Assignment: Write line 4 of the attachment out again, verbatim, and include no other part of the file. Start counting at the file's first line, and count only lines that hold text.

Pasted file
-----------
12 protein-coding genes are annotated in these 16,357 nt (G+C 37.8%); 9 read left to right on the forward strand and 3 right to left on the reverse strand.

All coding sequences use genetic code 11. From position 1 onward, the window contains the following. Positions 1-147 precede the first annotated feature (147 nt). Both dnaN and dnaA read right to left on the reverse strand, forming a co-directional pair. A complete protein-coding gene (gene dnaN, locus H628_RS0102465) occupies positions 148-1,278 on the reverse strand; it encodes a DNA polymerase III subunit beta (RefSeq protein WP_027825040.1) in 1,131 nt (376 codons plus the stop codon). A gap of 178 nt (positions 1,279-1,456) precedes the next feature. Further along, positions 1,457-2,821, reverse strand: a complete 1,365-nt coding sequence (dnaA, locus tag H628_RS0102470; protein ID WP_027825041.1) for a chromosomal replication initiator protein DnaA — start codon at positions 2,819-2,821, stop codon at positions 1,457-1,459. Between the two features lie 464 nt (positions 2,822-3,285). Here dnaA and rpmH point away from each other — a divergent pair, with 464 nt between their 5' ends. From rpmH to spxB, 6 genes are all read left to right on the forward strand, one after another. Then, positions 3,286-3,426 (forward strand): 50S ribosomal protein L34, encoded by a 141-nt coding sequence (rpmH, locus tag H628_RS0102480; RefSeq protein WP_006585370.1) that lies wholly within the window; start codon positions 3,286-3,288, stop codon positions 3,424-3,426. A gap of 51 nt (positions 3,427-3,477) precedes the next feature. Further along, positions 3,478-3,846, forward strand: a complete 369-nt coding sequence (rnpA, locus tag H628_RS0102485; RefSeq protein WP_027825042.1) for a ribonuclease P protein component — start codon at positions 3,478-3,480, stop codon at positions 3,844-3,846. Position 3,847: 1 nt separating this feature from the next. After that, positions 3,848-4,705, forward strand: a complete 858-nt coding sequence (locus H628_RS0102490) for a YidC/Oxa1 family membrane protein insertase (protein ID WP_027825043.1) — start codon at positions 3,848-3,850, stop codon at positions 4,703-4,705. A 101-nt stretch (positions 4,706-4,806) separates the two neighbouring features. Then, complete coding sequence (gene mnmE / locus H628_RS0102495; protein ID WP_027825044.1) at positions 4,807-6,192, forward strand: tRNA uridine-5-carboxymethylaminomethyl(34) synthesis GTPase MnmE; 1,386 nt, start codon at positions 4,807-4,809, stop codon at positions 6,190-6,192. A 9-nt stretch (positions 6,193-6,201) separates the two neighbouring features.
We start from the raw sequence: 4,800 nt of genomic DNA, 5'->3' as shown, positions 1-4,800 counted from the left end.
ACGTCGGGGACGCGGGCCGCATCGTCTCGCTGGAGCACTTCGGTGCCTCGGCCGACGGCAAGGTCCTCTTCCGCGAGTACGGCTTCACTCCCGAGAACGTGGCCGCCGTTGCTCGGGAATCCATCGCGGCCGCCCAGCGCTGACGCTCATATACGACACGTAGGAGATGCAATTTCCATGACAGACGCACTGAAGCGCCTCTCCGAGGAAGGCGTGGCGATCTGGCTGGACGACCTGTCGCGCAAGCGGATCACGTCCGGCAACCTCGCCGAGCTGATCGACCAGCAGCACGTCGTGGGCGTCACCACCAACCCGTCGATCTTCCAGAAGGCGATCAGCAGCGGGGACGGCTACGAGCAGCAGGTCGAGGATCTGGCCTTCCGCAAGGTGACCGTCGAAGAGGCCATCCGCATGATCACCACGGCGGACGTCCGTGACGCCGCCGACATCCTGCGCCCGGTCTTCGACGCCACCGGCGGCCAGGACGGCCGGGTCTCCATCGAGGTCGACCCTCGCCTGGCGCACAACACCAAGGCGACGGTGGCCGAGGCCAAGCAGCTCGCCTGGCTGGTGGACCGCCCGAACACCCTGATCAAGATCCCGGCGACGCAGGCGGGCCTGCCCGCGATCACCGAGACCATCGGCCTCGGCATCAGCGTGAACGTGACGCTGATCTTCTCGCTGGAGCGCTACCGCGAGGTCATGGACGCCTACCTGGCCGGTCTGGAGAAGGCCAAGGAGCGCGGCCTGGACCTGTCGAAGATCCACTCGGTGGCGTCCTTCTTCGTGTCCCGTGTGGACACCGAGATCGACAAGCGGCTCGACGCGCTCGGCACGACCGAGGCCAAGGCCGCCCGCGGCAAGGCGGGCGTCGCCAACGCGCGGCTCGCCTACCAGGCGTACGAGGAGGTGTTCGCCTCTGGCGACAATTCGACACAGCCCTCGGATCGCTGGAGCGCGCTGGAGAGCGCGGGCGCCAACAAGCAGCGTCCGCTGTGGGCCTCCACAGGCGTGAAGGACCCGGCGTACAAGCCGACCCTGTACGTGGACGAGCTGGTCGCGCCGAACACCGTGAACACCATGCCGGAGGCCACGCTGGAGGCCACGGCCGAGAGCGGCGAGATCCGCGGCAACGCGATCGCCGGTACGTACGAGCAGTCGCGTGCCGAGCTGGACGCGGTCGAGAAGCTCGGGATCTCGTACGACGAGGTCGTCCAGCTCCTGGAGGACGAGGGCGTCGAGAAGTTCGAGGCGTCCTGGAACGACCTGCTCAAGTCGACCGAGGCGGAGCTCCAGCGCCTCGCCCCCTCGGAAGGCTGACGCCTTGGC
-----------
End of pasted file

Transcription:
ACGTCGGGGACGCGGGCCGCATCGTCTCGCTGGAGCACTTCGGTGCCTCGGCCGACGGCAAGGTCCTCTTCCGCGAGTACGGCTTCACTCCCGAGAACGTGGCCGCCGTTGCTCGGGAATCCATCGCGGCCGCCCAGCGCTGACGCTCATATACGACACGTAGGAGATGCAATTTCCATGACAGACGCACTGAAGCGCCTCTCCGAGGAAGGCGTGGCGATCTGGCTGGACGACCTGTCGCGCAAGCGGATCACGTCCGGCAACCTCGCCGAGCTGATCGACCAGCAGCACGTCGTGGGCGTCACCACCAACCCGTCGATCTTCCAGAAGGCGATCAGCAGCGGGGACGGCTACGAGCAGCAGGTCGAGGATCTGGCCTTCCGCAAGGTGACCGTCGAAGAGGCCATCCGCATGATCACCACGGCGGACGTCCGTGACGCCGCCGACATCCTGCGCCCGGTCTTCGACGCCACCGGCGGCCAGGACGGCCGGGTCTCCATCGAGGTCGACCCTCGCCTGGCGCACAACACCAAGGCGACGGTGGCCGAGGCCAAGCAGCTCGCCTGGCTGGTGGACCGCCCGAACACCCTGATCAAGATCCCGGCGACGCAGGCGGGCCTGCCCGCGATCACCGAGACCATCGGCCTCGGCATCAGCGTGAACGTGACGCTGATCTTCTCGCTGGAGCGCTACCGCGAGGTCATGGACGCCTACCTGGCCGGTCTGGAGAAGGCCAAGGAGCGCGGCCTGGACCTGTCGAAGATCCACTCGGTGGCGTCCTTCTTCGTGTCCCGTGTGGACACCGAGATCGACAAGCGGCTCGACGCGCTCGGCACGACCGAGGCCAAGGCCGCCCGCGGCAAGGCGGGCGTCGCCAACGCGCGGCTCGCCTACCAGGCGTACGAGGAGGTGTTCGCCTCTGGCGACAATTCGACACAGCCCTCGGATCGCTGGAGCGCGCTGGAGAGCGCGGGCGCCAACAAGCAGCGTCCGCTGTGGGCCTCCACAGGCGTGAAGGACCCGGCGTACAAGCCGACCCTGTACGTGGACGAGCTGGTCGCGCCGAACACCGTGAACACCATGCCGGAGGCCACGCTGGAGGCCACGGCCGAGAGCGGCGAGATCCGCGGCAACGCGATCGCCGGTACGTACGAGCAGTCGCGTGCCGAGCTGGACGCGGTCGAGAAGCTCGGGATCTCGTACGACGAGGTCGTCCAGCTCCTGGAGGACGAGGGCGTCGAGAAGTTCGAGGCGTCCTGGAACGACCTGCTCAAGTCGACCGAGGCGGAGCTCCAGCGCCTCGCCCCCTCGGAAGGCTGACGCCTTGGC